When people from England were coming to Abissa in the summers because it was really a happening scene for the summer to go down there, then they heard that music and saw those parties, then they took, wanted tapes of that, and took the same idea and exported that to England and they started to make those famous acid house parties of 1988 and then from there it spread all over the world.
But you know in India because we came over land and everybody was on a spiritual trip we kind of used the music and dance to evoke a cosmic shakti or a cosmic consciousness and try to bring that consciousness to earth through the music and dance. And dance is like an active meditation you see because with the fast beats, with the fast beats you become one with the music and you're dancing to those fast beats and than you stop to think. And if you have a good guide who arranges the night properly, the atmosphere and the vibe and evokes that power and can bring you beyond, you know beyond your thoughts because you know you become one with your body. You stop to think, you open up, he takes you beyond thought, beyond mind, beyond own individuality into an experience of freedom that is beyond individuality, It is a cosmic whole, a whole energy that everybody sharing together. And there is a sort of freedom and knowledge through that trans-dance experience.
It's nothing new. We did not invent it. It's something that been happening since the beginning of time, every tribal group has practiced this thing and we're just lucky enough to be able to have rediscovered it and kind of taken our music today and put it together. You know I mean taken the music that we were in to and put it together in another way and make this thing for this time for this space and time now.

D: Robert, that sounds like something you were doing in San Francisco during the last few years as well.

R: Yeah, but it never quite developed in to the way, in to the mindset that Goa started with, you know, the whole transcendental experience on the dance floor. You know, someone told me that what it takes a monk two hours to achieve, you can do on the dance floor within ten minutes with a good DJ. But, just like everything else in America, it just went overboard and became really commercialized and the whole essence of it was lost, you know. It was repackaged for America you know.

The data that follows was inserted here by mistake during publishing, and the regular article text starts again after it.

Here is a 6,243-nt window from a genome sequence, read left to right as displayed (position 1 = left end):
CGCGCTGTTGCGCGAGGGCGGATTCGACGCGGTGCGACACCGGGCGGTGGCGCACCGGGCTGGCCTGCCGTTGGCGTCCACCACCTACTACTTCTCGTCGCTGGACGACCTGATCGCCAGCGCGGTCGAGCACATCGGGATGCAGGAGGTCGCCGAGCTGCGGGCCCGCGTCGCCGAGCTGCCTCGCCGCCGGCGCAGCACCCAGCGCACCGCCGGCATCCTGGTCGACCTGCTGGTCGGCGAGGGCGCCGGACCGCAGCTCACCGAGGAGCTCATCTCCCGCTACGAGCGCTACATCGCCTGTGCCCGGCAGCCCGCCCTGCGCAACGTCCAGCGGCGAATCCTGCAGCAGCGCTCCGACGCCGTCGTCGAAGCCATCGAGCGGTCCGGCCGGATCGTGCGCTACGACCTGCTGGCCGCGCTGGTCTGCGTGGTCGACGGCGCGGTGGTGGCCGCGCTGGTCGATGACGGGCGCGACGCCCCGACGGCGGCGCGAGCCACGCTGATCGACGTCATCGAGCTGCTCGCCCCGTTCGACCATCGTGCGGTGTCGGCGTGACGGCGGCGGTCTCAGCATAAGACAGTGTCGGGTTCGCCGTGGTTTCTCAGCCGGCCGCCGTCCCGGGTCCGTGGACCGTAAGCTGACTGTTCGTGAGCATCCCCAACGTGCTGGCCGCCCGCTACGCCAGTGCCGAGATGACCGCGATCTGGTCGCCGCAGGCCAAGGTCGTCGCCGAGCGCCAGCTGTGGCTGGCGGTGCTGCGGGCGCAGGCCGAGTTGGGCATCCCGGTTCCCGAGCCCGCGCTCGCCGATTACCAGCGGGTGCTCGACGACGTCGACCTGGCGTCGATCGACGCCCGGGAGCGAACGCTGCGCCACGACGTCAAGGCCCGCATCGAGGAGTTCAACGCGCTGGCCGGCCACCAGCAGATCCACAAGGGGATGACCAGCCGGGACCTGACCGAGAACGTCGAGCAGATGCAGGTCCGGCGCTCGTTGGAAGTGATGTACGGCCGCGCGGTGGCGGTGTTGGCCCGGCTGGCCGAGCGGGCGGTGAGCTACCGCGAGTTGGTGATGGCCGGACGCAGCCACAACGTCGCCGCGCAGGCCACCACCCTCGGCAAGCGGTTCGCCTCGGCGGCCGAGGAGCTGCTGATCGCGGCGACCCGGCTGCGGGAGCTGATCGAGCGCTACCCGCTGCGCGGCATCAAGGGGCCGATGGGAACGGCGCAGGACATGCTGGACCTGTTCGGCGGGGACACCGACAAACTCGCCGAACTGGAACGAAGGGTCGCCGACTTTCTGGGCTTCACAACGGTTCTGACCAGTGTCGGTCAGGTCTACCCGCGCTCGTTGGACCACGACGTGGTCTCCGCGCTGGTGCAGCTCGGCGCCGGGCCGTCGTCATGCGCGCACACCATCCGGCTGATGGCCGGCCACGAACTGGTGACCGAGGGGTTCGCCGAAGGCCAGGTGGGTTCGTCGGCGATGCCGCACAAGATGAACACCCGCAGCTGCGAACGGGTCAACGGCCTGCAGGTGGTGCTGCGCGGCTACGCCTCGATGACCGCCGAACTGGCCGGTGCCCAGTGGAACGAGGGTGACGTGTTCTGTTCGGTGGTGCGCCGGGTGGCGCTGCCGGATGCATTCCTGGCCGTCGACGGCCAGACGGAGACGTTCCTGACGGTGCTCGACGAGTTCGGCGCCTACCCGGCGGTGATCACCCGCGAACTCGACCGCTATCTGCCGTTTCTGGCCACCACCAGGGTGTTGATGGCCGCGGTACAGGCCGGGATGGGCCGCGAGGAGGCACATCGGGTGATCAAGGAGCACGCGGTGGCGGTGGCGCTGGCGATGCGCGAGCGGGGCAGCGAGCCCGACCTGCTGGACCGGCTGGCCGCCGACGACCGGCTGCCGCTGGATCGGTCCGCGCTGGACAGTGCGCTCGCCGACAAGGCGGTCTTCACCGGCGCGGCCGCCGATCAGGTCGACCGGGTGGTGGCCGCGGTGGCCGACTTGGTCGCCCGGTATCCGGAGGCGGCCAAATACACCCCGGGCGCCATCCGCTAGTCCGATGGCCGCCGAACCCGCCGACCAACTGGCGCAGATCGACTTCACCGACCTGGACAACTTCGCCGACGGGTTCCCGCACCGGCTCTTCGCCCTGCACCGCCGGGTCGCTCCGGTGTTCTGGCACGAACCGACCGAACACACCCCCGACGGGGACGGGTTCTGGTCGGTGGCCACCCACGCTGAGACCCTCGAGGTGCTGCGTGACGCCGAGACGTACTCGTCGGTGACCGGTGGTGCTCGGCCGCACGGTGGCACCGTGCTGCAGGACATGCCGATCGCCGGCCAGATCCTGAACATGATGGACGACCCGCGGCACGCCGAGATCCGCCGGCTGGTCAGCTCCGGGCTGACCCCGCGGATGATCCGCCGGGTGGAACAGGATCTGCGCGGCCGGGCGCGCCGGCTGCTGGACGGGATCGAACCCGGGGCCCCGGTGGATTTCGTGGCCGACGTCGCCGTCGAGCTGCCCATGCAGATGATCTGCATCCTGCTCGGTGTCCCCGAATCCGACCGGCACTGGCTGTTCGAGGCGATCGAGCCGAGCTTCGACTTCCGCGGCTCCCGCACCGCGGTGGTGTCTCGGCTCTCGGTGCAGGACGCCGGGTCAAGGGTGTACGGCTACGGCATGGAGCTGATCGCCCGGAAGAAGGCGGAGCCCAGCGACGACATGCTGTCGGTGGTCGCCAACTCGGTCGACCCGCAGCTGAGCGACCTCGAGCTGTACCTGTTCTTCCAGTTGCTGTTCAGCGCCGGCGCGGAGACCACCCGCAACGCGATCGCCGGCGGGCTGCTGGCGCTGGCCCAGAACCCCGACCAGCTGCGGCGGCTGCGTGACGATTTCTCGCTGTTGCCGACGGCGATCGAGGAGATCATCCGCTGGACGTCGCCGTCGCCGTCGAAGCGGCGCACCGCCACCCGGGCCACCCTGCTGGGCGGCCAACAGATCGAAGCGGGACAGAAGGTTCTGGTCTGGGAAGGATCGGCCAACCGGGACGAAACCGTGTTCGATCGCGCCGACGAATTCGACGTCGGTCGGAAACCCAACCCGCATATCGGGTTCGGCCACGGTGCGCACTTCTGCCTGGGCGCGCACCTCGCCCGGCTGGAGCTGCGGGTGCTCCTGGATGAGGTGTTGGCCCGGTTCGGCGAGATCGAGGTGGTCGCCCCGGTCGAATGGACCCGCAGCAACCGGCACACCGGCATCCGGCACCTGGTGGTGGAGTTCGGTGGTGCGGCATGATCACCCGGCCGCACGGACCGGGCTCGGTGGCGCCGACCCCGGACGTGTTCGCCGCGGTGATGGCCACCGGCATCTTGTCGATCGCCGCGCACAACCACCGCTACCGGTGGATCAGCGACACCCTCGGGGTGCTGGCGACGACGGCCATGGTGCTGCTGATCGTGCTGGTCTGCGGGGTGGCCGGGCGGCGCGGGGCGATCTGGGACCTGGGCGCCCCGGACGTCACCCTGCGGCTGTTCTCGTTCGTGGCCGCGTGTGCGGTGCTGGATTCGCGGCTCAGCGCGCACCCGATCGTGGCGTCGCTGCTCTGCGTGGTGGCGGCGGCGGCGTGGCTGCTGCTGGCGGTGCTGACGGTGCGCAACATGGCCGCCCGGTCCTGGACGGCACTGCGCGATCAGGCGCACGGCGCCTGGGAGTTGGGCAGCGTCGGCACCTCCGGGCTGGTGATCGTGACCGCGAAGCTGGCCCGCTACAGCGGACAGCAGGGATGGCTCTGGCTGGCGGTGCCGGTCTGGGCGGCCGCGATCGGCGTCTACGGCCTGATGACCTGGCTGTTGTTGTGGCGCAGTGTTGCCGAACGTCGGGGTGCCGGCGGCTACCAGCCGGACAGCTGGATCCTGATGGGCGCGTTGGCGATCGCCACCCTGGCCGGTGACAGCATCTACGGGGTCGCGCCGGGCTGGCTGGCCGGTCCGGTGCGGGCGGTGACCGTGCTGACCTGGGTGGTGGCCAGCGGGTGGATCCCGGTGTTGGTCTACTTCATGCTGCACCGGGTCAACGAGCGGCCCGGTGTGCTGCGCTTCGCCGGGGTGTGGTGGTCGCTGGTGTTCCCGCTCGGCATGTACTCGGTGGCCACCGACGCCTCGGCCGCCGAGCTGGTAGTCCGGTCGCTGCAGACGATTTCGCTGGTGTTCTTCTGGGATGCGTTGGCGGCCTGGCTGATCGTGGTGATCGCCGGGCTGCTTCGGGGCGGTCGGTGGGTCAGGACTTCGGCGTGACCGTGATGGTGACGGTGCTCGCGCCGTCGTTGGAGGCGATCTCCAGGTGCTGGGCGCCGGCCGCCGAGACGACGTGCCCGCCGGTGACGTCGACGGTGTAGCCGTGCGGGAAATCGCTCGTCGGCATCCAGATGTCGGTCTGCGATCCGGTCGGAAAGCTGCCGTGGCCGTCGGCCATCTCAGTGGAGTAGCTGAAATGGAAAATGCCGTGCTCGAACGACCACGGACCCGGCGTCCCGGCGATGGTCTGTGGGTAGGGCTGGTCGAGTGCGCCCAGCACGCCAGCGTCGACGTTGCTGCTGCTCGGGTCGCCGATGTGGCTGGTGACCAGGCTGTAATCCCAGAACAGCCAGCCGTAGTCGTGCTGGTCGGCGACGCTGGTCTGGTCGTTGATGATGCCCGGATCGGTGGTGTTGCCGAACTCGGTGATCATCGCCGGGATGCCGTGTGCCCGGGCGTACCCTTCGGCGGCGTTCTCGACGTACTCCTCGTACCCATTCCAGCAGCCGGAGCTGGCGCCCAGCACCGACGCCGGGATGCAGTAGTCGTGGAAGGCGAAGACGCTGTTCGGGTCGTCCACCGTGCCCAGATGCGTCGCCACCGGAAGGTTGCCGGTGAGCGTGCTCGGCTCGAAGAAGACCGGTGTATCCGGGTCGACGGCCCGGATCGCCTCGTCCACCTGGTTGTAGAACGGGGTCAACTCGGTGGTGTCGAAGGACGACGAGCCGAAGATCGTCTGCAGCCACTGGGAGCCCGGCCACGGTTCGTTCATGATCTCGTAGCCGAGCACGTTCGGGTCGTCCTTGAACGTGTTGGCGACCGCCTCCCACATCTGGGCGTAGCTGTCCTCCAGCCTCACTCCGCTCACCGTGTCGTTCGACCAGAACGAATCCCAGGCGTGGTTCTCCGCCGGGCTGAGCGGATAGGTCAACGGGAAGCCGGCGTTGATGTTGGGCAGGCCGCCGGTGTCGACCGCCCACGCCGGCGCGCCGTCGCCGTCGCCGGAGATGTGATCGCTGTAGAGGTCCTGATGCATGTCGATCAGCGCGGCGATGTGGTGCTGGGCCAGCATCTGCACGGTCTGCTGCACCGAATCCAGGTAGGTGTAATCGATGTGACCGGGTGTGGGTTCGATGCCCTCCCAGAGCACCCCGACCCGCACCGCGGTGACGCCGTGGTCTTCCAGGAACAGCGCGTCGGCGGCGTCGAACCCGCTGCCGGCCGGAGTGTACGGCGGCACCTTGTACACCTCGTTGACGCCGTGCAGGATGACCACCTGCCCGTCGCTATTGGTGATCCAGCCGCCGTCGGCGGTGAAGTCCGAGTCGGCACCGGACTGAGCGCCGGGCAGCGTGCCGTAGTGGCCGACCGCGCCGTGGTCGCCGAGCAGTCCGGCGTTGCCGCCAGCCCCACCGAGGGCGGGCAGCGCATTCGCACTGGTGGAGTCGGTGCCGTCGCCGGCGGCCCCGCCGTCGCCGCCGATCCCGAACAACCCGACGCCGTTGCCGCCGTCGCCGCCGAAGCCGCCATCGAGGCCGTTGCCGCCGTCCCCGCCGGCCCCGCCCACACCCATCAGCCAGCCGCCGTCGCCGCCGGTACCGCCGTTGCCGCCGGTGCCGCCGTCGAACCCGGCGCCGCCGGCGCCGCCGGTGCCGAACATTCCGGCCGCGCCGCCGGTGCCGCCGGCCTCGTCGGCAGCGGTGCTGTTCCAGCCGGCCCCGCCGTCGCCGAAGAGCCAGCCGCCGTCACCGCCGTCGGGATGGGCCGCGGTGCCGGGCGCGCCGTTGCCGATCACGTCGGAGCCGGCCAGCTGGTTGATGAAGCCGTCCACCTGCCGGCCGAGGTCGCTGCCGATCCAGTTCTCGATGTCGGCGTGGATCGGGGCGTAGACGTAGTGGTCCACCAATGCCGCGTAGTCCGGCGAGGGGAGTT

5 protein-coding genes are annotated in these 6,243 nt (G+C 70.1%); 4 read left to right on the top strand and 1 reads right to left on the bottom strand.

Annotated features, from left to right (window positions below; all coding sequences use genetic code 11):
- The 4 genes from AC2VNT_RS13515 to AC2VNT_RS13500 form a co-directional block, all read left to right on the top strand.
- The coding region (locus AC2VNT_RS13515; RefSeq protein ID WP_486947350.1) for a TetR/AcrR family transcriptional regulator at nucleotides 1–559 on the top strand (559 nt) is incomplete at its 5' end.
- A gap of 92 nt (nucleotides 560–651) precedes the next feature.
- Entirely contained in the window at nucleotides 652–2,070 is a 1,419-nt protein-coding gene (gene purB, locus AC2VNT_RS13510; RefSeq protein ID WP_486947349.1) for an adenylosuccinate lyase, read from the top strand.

G: Well the thing of it is, in India, people were in this spiritual thing and they were trying to you know they had a spiritual mind so they try to find that thing. As it get further away from the heart of where it started or whatever, everybody tried to put it in a package and sell it and it became the latest fad or the latest fashion or the next thing or the in thing. And you know it's not all that, it's a way of life, it's a way of seeing . You don't just go party and then come back in to the world and do all kind of things that you did before. It's got to change your mind, it's got to change your, you've got to become more aware to it. That's the whole thing, that finding that, you know, through the trans-dance experience, finding that freedom beyond individuality than you become more sensitive, hopefully. It's not just a disco under the coconut trees, it's an initiation, and hopefully through that initiation a seed is planted in people's consciousness that makes them more sensitive and aware of themselves, their surroundings, the crossroads of humanity and the needs of the planet. And through that sensitivity and awareness comes understanding and compassion and that is the need of the hour.

D: That sounds like a form of yoga.

G: And it is, I mean we found out all these things through yoga. I mean it is through yoga that I found the power of using music as a vehicle or a language to transmit higher energy to other people.

R: Speaking of music, you know these people are from Israel right?

G: Right. Well anyway the first cut that we played on the show is from England from Tip Records and good friends of mine, the Infinity Project off of that song was Stimuli and that's off of the Tip Record Compilation, which is an excellent compilation and I highly recommend it. The next song is from a compilation from Israel, Trust in Trance II, and all Israeli groups, very good also, I highly recommend it.

B: Goa, how did people first come together around this?

G: Well, like I said when I went overland to India, I met a lot of other people who were going overland to India at the same time from many country, anywhere kind of thing and than that brought us together in one way. But the thing is, people went in, one guy Eight Finger Eddy, kind of discovered this place Goa where it was like nobody was there and it was all coconut trees and beautiful beaches. And he went to stay there and the word went out and other people were, one person would be studying yoga somewhere in the yogian Himalayan, another one would be with some guru somewhere else. Somebody was studying Indian music in Benars, somebody else was studying katak or Indian dance in South India, or anything, ...
All these different people were in India who met going overland and then it became this thing of Christmas in Goa. So Christmas everybody would meet in Goa and exchange all their tales and see each other and visit together for a month or so and party together and then go back and do their thing again. And then the word spread and this thing grew over years and years and years to like a whole scene where some people lived there all the time. But a truly international group of people, people from every country.

D: And so did the music that came out of Goa, did it emerge out of this interchange of stories, time shared?